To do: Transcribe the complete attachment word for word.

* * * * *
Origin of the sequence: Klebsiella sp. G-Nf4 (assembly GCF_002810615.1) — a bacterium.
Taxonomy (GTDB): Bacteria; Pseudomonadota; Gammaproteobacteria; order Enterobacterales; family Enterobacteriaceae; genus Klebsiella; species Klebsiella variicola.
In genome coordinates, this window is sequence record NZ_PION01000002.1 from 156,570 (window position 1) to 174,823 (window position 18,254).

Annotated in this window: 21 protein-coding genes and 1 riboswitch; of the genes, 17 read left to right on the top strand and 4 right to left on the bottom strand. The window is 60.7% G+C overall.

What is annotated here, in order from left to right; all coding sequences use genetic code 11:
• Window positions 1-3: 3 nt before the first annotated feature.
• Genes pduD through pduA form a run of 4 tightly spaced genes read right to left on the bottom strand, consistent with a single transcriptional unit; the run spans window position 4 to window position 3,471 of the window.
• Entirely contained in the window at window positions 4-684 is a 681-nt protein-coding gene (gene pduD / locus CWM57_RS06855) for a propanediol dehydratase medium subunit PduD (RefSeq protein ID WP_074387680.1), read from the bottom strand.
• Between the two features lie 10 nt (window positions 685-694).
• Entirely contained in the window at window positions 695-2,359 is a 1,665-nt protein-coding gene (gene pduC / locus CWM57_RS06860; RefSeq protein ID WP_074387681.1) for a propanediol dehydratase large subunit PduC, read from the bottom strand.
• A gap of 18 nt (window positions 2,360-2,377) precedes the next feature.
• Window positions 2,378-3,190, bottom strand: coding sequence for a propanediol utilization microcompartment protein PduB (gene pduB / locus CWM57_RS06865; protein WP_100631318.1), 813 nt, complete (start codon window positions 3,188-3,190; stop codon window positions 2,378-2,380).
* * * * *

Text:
Origin of the sequence: Klebsiella sp. G-Nf4 (assembly GCF_002810615.1) — a bacterium.
Taxonomy (GTDB): Bacteria; Pseudomonadota; Gammaproteobacteria; order Enterobacterales; family Enterobacteriaceae; genus Klebsiella; species Klebsiella variicola.
In genome coordinates, this window is sequence record NZ_PION01000002.1 from 156,570 (window position 1) to 174,823 (window position 18,254).

Annotated in this window: 21 protein-coding genes and 1 riboswitch; of the genes, 17 read left to right on the top strand and 4 right to left on the bottom strand. The window is 60.7% G+C overall.

What is annotated here, in order from left to right; all coding sequences use genetic code 11:
• Window positions 1-3: 3 nt before the first annotated feature.
• Genes pduD through pduA form a run of 4 tightly spaced genes read right to left on the bottom strand, consistent with a single transcriptional unit; the run spans window position 4 to window position 3,471 of the window.
• Entirely contained in the window at window positions 4-684 is a 681-nt protein-coding gene (gene pduD / locus CWM57_RS06855) for a propanediol dehydratase medium subunit PduD (RefSeq protein ID WP_074387680.1), read from the bottom strand.
• Between the two features lie 10 nt (window positions 685-694).
• Entirely contained in the window at window positions 695-2,359 is a 1,665-nt protein-coding gene (gene pduC / locus CWM57_RS06860; RefSeq protein ID WP_074387681.1) for a propanediol dehydratase large subunit PduC, read from the bottom strand.
• A gap of 18 nt (window positions 2,360-2,377) precedes the next feature.
• Window positions 2,378-3,190, bottom strand: coding sequence for a propanediol utilization microcompartment protein PduB (gene pduB / locus CWM57_RS06865; protein WP_100631318.1), 813 nt, complete (start codon window positions 3,188-3,190; stop codon window positions 2,378-2,380).